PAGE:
A majority of traveler’s diarrhea cases among U.S. travelers to Mexico and Guatemala were attributed to Norovirus, a common cause of nonbacterial gastroenteritis outbreaks usually associated with developed countries, according to a new study by researchers at the Johns Hopkins Bloomberg School of Public Health and other institutions.
The researchers also found that the longer travelers stayed at their destination, the more likely they were to contract Norovirus infections. The study is published in the March 2005 issue of the Journal of Clinical Microbiology.
“Noroviruses are known to be a major cause of food and waterborne gastroenteritis outbreaks in domestic and unique settings, such as cruise ships, and also have been documented among military groups during deployment overseas. However, few studies have investigated the prevalence of Norovirus infection among civilians traveling from industrialized to developing countries,” said Kellogg J. Schwab, PhD, corresponding author of the study and an assistant professor in the Department of Environmental Health Sciences at the Johns Hopkins Bloomberg School of Public Health.
He explained that Noroviruses often are not considered in studies of traveler’s diarrhea because, until recently, molecular detection methods for these viruses have not been readily available in laboratories in the United States or other countries.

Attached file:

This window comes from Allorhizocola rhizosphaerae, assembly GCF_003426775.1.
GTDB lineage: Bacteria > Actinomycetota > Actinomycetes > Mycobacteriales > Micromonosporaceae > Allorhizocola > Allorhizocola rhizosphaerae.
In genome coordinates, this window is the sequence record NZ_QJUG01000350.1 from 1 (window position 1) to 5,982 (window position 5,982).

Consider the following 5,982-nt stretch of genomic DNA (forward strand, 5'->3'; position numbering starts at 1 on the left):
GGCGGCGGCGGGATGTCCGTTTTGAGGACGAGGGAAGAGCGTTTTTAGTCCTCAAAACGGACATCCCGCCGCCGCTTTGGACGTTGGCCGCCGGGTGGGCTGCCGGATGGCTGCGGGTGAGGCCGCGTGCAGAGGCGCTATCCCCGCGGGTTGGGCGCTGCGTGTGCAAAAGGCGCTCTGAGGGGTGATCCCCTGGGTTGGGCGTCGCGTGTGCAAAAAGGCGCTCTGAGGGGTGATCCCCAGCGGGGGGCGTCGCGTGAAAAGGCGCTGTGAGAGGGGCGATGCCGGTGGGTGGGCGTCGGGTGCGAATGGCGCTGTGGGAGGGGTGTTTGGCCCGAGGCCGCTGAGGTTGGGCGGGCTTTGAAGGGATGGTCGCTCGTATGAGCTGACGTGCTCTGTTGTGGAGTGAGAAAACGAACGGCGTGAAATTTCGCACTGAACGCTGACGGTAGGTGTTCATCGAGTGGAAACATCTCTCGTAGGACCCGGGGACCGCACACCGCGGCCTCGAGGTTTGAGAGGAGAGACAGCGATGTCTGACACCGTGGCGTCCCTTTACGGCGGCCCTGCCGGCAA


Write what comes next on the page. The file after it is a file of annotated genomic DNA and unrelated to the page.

The researchers examined stool samples from 34 individuals who experienced traveler’s diarrhea during trips to Antigua, Guatemala or Cuernavaca, Mexico, for Noroviruses, as well as for bacterial and protozoan pathogens. Sixty-five percent of the individuals in the study had at least one stool sample positive for Norovirus. Although Norovirus previously has been implicated as a cause of traveler’s diarrhea among visitors to Mexico, this is the first study to indicate that Norovirus contributes to traveler’s diarrhea in visitors to Guatemala.
Amy R. Chapin, first author of the study and a PhD-candidate in the Department of Environmental Health Sciences at the Johns Hopkins Bloomberg School of Public Health, noted that 11 Norovirus-positive stool samples also were positive for E. coli, a leading bacterial cause of traveler’s diarrhea, thus indicating that dual infections among individuals experiencing traveler’s diarrhea may be more common than previously thought.
The authors said that further research into the role of Noroviruses in traveler’s diarrhea is warranted. The simple, inexpensive molecular diagnostic techniques used in this study to identify Norovirus-positive stool samples could serve to facilitate future Norovirus-related research in developing countries.
“Prevalence of Norovirus among U.S. Visitors to Mexico and Guatemala Experiencing Traveler’s Diarrhea” was supported by a grant from the Center for a Livable Future at the Johns Hopkins Bloomberg School of Public Health. Amy R. Chapin was also supported by a Howard Hughes Medical Institute Predoctoral Fellowship in Biological Sciences.